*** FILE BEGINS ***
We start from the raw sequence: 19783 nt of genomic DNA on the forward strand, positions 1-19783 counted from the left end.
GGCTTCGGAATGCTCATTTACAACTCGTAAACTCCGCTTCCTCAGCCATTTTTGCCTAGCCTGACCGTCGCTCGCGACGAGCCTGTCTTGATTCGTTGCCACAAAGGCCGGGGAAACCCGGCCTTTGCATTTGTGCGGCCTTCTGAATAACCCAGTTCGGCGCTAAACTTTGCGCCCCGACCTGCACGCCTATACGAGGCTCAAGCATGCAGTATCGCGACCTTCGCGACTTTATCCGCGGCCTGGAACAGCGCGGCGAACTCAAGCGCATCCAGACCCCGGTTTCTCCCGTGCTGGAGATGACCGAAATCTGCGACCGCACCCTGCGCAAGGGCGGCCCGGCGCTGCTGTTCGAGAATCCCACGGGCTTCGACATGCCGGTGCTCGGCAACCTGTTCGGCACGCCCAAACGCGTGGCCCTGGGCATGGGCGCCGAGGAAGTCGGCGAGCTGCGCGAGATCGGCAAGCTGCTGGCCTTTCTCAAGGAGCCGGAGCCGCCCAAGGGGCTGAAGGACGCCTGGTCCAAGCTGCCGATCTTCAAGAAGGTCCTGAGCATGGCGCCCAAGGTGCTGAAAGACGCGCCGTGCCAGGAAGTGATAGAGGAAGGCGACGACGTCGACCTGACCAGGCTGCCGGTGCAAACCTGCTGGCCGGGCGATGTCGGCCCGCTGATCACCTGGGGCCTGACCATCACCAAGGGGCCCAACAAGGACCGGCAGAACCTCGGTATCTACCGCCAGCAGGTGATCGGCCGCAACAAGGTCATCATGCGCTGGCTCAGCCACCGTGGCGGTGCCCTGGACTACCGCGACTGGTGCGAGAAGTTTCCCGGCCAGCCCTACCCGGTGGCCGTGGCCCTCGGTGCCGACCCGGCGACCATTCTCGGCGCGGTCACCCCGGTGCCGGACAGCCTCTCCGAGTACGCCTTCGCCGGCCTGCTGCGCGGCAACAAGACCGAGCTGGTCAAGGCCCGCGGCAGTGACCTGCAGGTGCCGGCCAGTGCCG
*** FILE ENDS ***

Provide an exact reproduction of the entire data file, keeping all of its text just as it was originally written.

We start from the raw sequence: 19783 nt of genomic DNA on the forward strand, positions 1-19783 counted from the left end.
GGCTTCGGAATGCTCATTTACAACTCGTAAACTCCGCTTCCTCAGCCATTTTTGCCTAGCCTGACCGTCGCTCGCGACGAGCCTGTCTTGATTCGTTGCCACAAAGGCCGGGGAAACCCGGCCTTTGCATTTGTGCGGCCTTCTGAATAACCCAGTTCGGCGCTAAACTTTGCGCCCCGACCTGCACGCCTATACGAGGCTCAAGCATGCAGTATCGCGACCTTCGCGACTTTATCCGCGGCCTGGAACAGCGCGGCGAACTCAAGCGCATCCAGACCCCGGTTTCTCCCGTGCTGGAGATGACCGAAATCTGCGACCGCACCCTGCGCAAGGGCGGCCCGGCGCTGCTGTTCGAGAATCCCACGGGCTTCGACATGCCGGTGCTCGGCAACCTGTTCGGCACGCCCAAACGCGTGGCCCTGGGCATGGGCGCCGAGGAAGTCGGCGAGCTGCGCGAGATCGGCAAGCTGCTGGCCTTTCTCAAGGAGCCGGAGCCGCCCAAGGGGCTGAAGGACGCCTGGTCCAAGCTGCCGATCTTCAAGAAGGTCCTGAGCATGGCGCCCAAGGTGCTGAAAGACGCGCCGTGCCAGGAAGTGATAGAGGAAGGCGACGACGTCGACCTGACCAGGCTGCCGGTGCAAACCTGCTGGCCGGGCGATGTCGGCCCGCTGATCACCTGGGGCCTGACCATCACCAAGGGGCCCAACAAGGACCGGCAGAACCTCGGTATCTACCGCCAGCAGGTGATCGGCCGCAACAAGGTCATCATGCGCTGGCTCAGCCACCGTGGCGGTGCCCTGGACTACCGCGACTGGTGCGAGAAGTTTCCCGGCCAGCCCTACCCGGTGGCCGTGGCCCTCGGTGCCGACCCGGCGACCATTCTCGGCGCGGTCACCCCGGTGCCGGACAGCCTCTCCGAGTACGCCTTCGCCGGCCTGCTGCGCGGCAACAAGACCGAGCTGGTCAAGGCCCGCGGCAGTGACCTGCAGGTGCCGGCCAGTGCCG